I found this article while reading the Politico site and I think it is a good piece that brings to light good points.
Before wading into the morass of conflicting claims about the role of senatorial experience as preparation for the responsibilities of the Oval Office it would be prudent to ask just what the president does.
This seems like a question that common sense could easily answer, but it is not.
The modern presidency operates at many complex levels — strategic, political, constitutional and symbolic, and it does so in domestic and international circumstances permeated by division and threat.
So, before we can say if senatorial experience counts, we must first answer the question of where it is most important that it do so.
The twin answers to that question are judgment and leadership. We rely on the president to see the problems the country faces clearly, understand their implications and put them into the proper framework for analysis. That is judgment.
We also expect a president to be able to mobilize others in pursuit of a fitting solution, help orchestrate and channel those efforts, and consolidate any success into lasting accomplishments. That is political leadership.
This short list of seemingly straightforward presidential tasks belies their complexity and difficulty.
Good judgment and effective leadership are often a byproduct of learning from experience, both successful and otherwise, that is relevant.
So the first question we must ask of a presidential candidate’s experience is whether it is relevant to making the complex, tough, and often controversial trade-offs that often face a president and whether that experience includes translating those judgments into successful policy solutions.
Regrettably for candidates who tout their senatorial careers, this would seem to preclude giving much weight to their legislative experience.
The problem is not that these senatorial experienced candidates are not smart or capable.
It is that while the Senate may well be an incubator for presidential ambitions, but it is not a good training ground for presidential responsibilities.
Consider the differences. A senator is one of a hundred. The president is singular and unique. A senator casts a vote. The president makes decisions.
A senator’s vote is one of many; the president's decisions are where the buck stops. Senators have few responsibilities for national leadership and most rarely exercise their limited and narrower opportunities for issue leadership.
The president’s national and worldwide leadership is required, and often demanded on a daily basis. A senator may, over the course of his or her career, become a specialist in a few subjects.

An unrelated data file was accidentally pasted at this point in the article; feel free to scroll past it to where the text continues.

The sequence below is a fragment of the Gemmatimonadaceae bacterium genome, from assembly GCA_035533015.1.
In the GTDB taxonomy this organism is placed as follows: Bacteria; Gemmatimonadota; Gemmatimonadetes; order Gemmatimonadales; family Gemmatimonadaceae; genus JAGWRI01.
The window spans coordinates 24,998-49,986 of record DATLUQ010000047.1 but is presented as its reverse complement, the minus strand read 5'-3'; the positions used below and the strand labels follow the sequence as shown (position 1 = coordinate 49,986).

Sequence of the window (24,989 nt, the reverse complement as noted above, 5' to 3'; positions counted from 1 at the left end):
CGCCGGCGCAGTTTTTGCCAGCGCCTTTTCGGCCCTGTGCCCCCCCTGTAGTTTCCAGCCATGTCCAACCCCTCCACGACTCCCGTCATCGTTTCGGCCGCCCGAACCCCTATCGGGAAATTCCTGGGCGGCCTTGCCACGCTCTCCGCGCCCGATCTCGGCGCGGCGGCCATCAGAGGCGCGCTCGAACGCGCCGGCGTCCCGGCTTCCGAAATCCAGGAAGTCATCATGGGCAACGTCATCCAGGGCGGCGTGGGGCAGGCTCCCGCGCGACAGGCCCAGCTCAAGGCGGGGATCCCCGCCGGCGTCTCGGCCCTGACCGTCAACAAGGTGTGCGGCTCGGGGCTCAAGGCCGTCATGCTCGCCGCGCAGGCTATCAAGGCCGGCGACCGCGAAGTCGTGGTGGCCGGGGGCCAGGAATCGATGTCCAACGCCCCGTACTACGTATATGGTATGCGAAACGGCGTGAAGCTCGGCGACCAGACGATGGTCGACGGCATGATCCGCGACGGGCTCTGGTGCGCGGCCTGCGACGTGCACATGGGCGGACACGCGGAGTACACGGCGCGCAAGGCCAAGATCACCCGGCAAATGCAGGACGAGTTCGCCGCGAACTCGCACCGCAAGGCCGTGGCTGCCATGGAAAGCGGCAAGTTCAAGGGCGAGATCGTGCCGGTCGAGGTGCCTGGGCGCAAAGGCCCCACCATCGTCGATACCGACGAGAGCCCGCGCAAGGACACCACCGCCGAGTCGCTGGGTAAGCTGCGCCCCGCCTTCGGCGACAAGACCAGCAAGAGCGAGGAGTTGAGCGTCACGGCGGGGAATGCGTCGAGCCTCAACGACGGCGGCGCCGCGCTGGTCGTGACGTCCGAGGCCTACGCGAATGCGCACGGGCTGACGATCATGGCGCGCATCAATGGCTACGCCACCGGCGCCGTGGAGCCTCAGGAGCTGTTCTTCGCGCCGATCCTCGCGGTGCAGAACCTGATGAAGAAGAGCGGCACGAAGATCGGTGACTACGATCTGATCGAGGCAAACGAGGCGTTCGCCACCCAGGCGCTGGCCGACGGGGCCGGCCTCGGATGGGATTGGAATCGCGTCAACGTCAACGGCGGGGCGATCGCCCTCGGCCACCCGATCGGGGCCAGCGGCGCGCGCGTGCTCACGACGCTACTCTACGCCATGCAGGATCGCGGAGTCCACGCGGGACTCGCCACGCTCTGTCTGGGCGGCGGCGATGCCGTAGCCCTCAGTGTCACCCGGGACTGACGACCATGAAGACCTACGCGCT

The president is expected to be well-versed in many.
A senator doesn’t govern, run an administration or have responsibility for any more than his or her own office staff.
A president is responsible for all the agencies of the federal government, many of them engaged in complex and difficult policy decisions — these, too, ultimately are the president’s responsibility.
And finally, senators do not personally have to make life-or-death decisions regarding the fate of this country.
Senators have a strictly advisory position, cushioned from command responsibility by layers of words and the ability to reinterpret what they really meant when they voted for or against a piece of legislation. They are therefore insulated from the intense emotional and political burdens of having to stand alone before the country and the world on the basis of their judgments.
One obvious response to these facts is to cite Presidents Abraham Lincoln and John F. Kennedy.
Lincoln is rated one of our great presidents and had only one term in the House of Representatives before he won the presidency in 1860.
Kennedy found his short legislative life in Congress boring but is fondly remembered as smart, charming and, during the Cuban Missile Crisis, masterful.
The brief response to those examples is that the presidency of 2008 requires a great deal more of its occupant than the office did in 1860. Lincoln’s justified reputation is based on one absolutely crucial judgment that he successfully made: to preserve the union.
No amount of experience of whatever kind can adequately prepare a president for those national life-or-death decisions.
As for Kennedy, his good judgment and leadership during the Cuban Missile Crisis was preceded by his much poorer judgment and presidential leadership at the Bay of Pigs.
In this case, good judgment did come from experience — that of learning from his mistakes.
There is no inherent reason why a senator cannot make a good president in spite of his lack of relevant experience.
However, the nature of senatorial life ordinarily precludes us from learning anything much about the soundness of a senator's judgment in the types of complex decisions that face a president every day or in his ability to provide the country with leadership that only a president can bring to bear on the issues that face us.
We take a risk in selecting any person for the presidency, but experience that we can judge — and that is relevant to what the president actually does — helps us to manage those risks.
If Clinton, Biden, McCain, Chris Dodd, Barack Obama or Fred Thompson want to convince us that they belong in the presidency, they will have to make arguments on grounds other than their senatorial experience.
Stanley Renshon is a professor of political science at the City University of New York and a certified psychoanalyst.